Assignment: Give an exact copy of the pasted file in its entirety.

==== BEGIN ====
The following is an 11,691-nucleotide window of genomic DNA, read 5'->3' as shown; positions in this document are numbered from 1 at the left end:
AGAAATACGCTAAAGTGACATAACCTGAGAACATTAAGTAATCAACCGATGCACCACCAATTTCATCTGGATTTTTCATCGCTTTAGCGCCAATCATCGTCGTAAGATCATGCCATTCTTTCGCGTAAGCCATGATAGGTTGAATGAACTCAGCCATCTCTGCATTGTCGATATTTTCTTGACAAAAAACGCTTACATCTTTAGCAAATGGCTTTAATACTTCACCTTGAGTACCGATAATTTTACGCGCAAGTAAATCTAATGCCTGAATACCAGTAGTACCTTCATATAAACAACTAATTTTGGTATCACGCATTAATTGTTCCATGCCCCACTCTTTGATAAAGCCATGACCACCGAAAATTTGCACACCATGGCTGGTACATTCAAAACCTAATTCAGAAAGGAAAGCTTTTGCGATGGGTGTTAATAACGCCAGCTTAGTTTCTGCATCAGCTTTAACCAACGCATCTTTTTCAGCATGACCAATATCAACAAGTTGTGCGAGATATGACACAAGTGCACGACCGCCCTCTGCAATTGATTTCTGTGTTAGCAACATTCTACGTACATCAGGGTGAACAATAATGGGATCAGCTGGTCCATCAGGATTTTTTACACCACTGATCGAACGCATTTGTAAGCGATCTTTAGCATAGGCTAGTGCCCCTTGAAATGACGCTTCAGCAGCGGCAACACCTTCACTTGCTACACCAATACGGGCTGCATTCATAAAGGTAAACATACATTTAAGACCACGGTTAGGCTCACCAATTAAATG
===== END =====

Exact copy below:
The following is an 11,691-nucleotide window of genomic DNA, read 5'->3' as shown; positions in this document are numbered from 1 at the left end:
AGAAATACGCTAAAGTGACATAACCTGAGAACATTAAGTAATCAACCGATGCACCACCAATTTCATCTGGATTTTTCATCGCTTTAGCGCCAATCATCGTCGTAAGATCATGCCATTCTTTCGCGTAAGCCATGATAGGTTGAATGAACTCAGCCATCTCTGCATTGTCGATATTTTCTTGACAAAAAACGCTTACATCTTTAGCAAATGGCTTTAATACTTCACCTTGAGTACCGATAATTTTACGCGCAAGTAAATCTAATGCCTGAATACCAGTAGTACCTTCATATAAACAACTAATTTTGGTATCACGCATTAATTGTTCCATGCCCCACTCTTTGATAAAGCCATGACCACCGAAAATTTGCACACCATGGCTGGTACATTCAAAACCTAATTCAGAAAGGAAAGCTTTTGCGATGGGTGTTAATAACGCCAGCTTAGTTTCTGCATCAGCTTTAACCAACGCATCTTTTTCAGCATGACCAATATCAACAAGTTGTGCGAGATATGACACAAGTGCACGACCGCCCTCTGCAATTGATTTCTGTGTTAGCAACATTCTACGTACATCAGGGTGAACAATAATGGGATCAGCTGGTCCATCAGGATTTTTTACACCACTGATCGAACGCATTTGTAAGCGATCTTTAGCATAGGCTAGTGCCCCTTGAAATGACGCTTCAGCAGCGGCAACACCTTCACTTGCTACACCAATACGGGCTGCATTCATAAAGGTAAACATACATTTAAGACCACGGTTAGGCTCACCAATTAAATG